Here we go again

Well, as was pretty much expected, the Army pathologists agreed with the civilian ones: the spot on the floor of my mouth is indeed cancerous.

That was the subject of the first part of the meeting with the ENT doctors yesterday. The second part of the meeting was how to approach this. As mentioned below, the feeling is that it’s in an easily-accessible location for surgery, so that’s the plan: put me under and slice it out. Beyond ensuring they get it all, the big worry the surgeons have is whether they’ll need to put a skin graft on the resultant post-surgical dip in the mouth’s floor. They’d prefer not to. Sewing some new skin in risks limiting the tongue’s movement a little, to the point of causing a potential lisp. They don’t want that and neither do I.

Anyway, the first step is a CAT scan today at 2:00 pm followed by a pre-surgery orientation meeting on Friday and surgery on Monday. This seeming haste is not due to the severity of the tumor (it’s at T-1 level, meaning no larger than 2cm at its largest point) but rather because they had a hole in the surgical schedule and my procedure fits it very well. The worst part of the scan? I have to fast for four hours prior, which in this case means not only no food but no water. No water? Eeek!


  1. Good luck, buddy. It sounds like you’re in competent hands and I’m glad they could work you in so swiftly. Bummer about the fast.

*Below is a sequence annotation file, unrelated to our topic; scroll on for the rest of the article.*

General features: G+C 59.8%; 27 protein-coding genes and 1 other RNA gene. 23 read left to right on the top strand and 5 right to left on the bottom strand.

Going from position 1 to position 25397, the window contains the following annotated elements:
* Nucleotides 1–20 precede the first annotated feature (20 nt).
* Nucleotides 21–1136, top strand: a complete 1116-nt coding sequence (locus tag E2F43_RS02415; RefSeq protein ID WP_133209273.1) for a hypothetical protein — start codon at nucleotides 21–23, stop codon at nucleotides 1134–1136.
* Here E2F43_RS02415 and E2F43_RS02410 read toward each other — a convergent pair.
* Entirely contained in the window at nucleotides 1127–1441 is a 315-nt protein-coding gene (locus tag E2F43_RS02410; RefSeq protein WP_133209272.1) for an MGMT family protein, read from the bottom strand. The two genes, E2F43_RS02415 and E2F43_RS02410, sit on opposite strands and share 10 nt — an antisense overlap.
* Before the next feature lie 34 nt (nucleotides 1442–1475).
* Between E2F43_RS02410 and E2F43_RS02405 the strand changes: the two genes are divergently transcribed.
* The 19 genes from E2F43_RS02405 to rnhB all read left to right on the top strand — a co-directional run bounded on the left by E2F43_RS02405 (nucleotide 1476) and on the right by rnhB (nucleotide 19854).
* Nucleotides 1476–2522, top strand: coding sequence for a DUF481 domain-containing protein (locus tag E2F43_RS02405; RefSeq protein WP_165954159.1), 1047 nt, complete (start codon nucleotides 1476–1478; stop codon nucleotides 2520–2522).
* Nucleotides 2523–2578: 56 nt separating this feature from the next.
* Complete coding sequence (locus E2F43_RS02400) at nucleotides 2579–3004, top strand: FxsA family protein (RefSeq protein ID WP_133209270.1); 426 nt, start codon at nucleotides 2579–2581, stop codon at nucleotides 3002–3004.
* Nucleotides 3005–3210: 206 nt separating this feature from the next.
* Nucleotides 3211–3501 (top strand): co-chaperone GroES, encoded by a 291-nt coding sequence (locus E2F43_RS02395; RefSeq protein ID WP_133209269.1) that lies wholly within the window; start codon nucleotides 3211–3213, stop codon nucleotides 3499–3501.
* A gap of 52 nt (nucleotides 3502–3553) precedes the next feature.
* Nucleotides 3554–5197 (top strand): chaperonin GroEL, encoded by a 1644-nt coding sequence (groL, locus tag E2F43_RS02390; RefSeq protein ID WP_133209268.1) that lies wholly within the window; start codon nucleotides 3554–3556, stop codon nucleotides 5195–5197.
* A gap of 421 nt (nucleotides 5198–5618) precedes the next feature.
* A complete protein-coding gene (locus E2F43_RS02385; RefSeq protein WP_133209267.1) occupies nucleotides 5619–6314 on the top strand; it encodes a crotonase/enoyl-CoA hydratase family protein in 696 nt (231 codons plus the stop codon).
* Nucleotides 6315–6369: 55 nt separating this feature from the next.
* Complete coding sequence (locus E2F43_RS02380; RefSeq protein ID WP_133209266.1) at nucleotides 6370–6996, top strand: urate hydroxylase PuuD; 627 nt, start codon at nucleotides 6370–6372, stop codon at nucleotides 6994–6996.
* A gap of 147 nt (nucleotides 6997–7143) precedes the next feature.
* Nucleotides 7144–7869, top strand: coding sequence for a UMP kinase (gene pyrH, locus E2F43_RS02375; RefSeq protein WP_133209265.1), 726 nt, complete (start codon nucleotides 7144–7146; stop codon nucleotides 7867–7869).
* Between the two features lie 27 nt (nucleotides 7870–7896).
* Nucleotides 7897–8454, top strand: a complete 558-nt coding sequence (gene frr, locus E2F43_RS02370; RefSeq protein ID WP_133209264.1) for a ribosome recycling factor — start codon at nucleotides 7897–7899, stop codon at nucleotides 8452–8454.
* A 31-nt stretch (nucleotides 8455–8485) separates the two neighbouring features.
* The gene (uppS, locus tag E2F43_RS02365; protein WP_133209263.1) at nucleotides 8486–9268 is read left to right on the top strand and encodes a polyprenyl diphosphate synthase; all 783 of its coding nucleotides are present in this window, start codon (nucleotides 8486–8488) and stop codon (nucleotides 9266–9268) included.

2. Damn, Steve, would you stop getting stuff wrong with you? Seriously, though – know that, for as much as good, positive thoughts can do from a distance, you’ve got them.

  3. I know you are not surprised, but it is still massivrly disappointing. I am glad you won’t have to wait and wonder.

  4. Thanks, y’all. I’m back from the scan, which was a piece of cake. Jab you with a needle, attach an injector of saline to the needle, then another of iodine, then roll under a doughnut-shaped machine for 5-10 minutes. Then remove the needle and go home.

    The big test is whether the radiologist finds that any cancer cells have spread to the lymph nodes under the jawbones when he/she reads them tomorrow. If it has spread that makes the surgery bigger and longer. That’s the scary part.

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